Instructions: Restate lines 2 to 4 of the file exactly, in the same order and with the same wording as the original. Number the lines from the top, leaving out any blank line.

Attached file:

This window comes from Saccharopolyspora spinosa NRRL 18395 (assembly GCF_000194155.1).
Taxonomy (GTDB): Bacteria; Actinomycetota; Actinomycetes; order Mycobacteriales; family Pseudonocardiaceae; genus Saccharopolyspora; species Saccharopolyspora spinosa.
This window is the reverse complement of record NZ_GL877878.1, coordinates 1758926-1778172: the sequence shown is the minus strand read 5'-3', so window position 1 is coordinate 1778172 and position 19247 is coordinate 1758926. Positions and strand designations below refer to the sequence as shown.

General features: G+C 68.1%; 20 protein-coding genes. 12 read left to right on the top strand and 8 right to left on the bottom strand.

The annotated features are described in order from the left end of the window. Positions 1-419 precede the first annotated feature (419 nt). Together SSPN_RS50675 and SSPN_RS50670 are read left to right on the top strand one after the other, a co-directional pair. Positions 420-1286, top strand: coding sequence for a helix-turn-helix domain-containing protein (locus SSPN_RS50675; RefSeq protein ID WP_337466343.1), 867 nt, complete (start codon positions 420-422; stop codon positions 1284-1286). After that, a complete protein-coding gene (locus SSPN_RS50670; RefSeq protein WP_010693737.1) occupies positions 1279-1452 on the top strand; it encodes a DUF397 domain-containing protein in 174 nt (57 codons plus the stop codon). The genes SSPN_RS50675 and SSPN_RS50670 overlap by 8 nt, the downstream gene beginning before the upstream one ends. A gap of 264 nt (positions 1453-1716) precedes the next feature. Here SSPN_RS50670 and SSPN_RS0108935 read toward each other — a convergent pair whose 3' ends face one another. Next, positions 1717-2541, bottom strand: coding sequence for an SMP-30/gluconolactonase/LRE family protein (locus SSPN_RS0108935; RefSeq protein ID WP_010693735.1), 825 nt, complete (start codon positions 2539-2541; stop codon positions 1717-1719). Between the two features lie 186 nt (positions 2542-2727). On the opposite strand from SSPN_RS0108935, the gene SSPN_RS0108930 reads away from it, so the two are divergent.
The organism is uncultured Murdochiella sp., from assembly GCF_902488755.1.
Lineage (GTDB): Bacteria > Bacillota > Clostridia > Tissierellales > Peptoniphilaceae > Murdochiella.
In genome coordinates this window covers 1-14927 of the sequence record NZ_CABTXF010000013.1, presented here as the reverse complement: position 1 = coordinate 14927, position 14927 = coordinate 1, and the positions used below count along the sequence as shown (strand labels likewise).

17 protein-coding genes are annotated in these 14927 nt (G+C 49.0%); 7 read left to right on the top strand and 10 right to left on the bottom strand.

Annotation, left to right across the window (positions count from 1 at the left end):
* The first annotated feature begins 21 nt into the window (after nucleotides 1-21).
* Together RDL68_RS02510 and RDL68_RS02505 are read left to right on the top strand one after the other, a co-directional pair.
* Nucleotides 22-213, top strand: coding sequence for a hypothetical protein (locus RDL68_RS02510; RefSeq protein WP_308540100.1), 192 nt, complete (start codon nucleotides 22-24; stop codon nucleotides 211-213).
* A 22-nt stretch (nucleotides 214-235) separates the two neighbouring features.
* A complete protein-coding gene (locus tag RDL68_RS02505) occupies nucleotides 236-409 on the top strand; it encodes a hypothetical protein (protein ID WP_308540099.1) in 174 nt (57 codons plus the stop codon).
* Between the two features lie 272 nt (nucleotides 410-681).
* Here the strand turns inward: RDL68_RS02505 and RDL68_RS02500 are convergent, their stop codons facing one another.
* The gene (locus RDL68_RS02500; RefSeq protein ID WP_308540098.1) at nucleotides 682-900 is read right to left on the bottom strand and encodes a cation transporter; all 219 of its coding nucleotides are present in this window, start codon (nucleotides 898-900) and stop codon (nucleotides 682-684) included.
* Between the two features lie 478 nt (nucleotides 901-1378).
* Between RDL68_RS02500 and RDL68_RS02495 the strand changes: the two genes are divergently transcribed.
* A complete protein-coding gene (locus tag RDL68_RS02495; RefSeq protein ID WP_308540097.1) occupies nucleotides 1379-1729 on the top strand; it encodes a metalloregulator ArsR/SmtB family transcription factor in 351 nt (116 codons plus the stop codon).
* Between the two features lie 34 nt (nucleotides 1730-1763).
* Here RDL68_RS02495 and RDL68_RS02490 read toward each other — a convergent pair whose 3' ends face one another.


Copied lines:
Taxonomy (GTDB): Bacteria; Actinomycetota; Actinomycetes; order Mycobacteriales; family Pseudonocardiaceae; genus Saccharopolyspora; species Saccharopolyspora spinosa.
This window is the reverse complement of record NZ_GL877878.1, coordinates 1758926-1778172: the sequence shown is the minus strand read 5'-3', so window position 1 is coordinate 1778172 and position 19247 is coordinate 1758926. Positions and strand designations below refer to the sequence as shown.

General features: G+C 68.1%; 20 protein-coding genes. 12 read left to right on the top strand and 8 right to left on the bottom strand.